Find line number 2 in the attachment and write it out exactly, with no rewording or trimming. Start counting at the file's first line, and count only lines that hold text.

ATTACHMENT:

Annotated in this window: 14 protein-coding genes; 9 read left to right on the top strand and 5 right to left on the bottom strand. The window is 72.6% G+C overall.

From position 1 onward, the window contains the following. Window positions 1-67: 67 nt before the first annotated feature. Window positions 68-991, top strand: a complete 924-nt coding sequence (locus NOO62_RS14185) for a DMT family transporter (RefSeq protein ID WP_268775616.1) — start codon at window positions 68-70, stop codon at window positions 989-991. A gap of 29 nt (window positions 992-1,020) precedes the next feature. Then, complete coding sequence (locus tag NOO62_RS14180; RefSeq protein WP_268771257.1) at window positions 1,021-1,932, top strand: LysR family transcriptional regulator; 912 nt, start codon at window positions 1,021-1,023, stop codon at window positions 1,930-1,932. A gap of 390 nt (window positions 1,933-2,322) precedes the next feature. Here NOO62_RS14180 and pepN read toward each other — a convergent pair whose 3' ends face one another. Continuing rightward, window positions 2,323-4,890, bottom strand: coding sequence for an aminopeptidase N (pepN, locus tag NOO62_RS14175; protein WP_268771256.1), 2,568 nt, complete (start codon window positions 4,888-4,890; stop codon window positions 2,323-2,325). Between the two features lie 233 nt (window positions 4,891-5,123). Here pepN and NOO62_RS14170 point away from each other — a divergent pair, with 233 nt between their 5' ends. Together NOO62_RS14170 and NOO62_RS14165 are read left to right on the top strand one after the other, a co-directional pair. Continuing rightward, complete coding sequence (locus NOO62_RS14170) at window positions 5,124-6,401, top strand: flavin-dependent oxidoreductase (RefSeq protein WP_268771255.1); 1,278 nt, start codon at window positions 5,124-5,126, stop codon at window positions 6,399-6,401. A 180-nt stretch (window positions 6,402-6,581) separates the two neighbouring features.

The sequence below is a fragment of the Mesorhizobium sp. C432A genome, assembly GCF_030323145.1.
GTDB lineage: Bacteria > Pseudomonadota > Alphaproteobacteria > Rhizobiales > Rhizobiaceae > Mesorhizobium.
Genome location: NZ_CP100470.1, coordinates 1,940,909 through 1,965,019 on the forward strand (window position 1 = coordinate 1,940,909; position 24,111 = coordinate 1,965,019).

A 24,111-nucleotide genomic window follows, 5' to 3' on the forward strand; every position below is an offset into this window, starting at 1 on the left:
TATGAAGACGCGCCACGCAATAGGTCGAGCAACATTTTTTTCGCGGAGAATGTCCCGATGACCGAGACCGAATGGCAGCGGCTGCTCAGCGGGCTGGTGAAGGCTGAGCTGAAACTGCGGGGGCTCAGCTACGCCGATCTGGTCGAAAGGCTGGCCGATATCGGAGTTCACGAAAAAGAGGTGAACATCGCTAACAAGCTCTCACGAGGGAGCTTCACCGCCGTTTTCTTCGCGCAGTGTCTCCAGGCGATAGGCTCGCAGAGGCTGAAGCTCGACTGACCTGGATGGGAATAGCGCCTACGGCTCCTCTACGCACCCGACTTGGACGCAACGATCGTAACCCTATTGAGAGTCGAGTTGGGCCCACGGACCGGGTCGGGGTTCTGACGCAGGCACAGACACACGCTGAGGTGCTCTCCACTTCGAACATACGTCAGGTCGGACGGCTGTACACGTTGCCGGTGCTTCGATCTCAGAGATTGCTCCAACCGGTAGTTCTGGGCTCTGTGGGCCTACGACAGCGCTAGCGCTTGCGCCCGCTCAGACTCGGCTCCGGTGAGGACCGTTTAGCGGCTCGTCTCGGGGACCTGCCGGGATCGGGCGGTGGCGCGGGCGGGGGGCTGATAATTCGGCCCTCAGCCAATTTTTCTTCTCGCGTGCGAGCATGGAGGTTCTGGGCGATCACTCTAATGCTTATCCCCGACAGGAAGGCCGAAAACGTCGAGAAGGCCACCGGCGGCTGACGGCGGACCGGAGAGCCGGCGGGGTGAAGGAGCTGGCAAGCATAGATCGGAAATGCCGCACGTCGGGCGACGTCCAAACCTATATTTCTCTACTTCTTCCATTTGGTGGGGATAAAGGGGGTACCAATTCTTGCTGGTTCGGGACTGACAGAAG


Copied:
From position 1 onward, the window contains the following. Window positions 1-67: 67 nt before the first annotated feature. Window positions 68-991, top strand: a complete 924-nt coding sequence (locus NOO62_RS14185) for a DMT family transporter (RefSeq protein ID WP_268775616.1) — start codon at window positions 68-70, stop codon at window positions 989-991. A gap of 29 nt (window positions 992-1,020) precedes the next feature. Then, complete coding sequence (locus tag NOO62_RS14180; RefSeq protein WP_268771257.1) at window positions 1,021-1,932, top strand: LysR family transcriptional regulator; 912 nt, start codon at window positions 1,021-1,023, stop codon at window positions 1,930-1,932. A gap of 390 nt (window positions 1,933-2,322) precedes the next feature. Here NOO62_RS14180 and pepN read toward each other — a convergent pair whose 3' ends face one another. Continuing rightward, window positions 2,323-4,890, bottom strand: coding sequence for an aminopeptidase N (pepN, locus tag NOO62_RS14175; protein WP_268771256.1), 2,568 nt, complete (start codon window positions 4,888-4,890; stop codon window positions 2,323-2,325). Between the two features lie 233 nt (window positions 4,891-5,123). Here pepN and NOO62_RS14170 point away from each other — a divergent pair, with 233 nt between their 5' ends. Together NOO62_RS14170 and NOO62_RS14165 are read left to right on the top strand one after the other, a co-directional pair. Continuing rightward, complete coding sequence (locus NOO62_RS14170) at window positions 5,124-6,401, top strand: flavin-dependent oxidoreductase (RefSeq protein WP_268771255.1); 1,278 nt, start codon at window positions 5,124-5,126, stop codon at window positions 6,399-6,401. A 180-nt stretch (window positions 6,402-6,581) separates the two neighbouring features.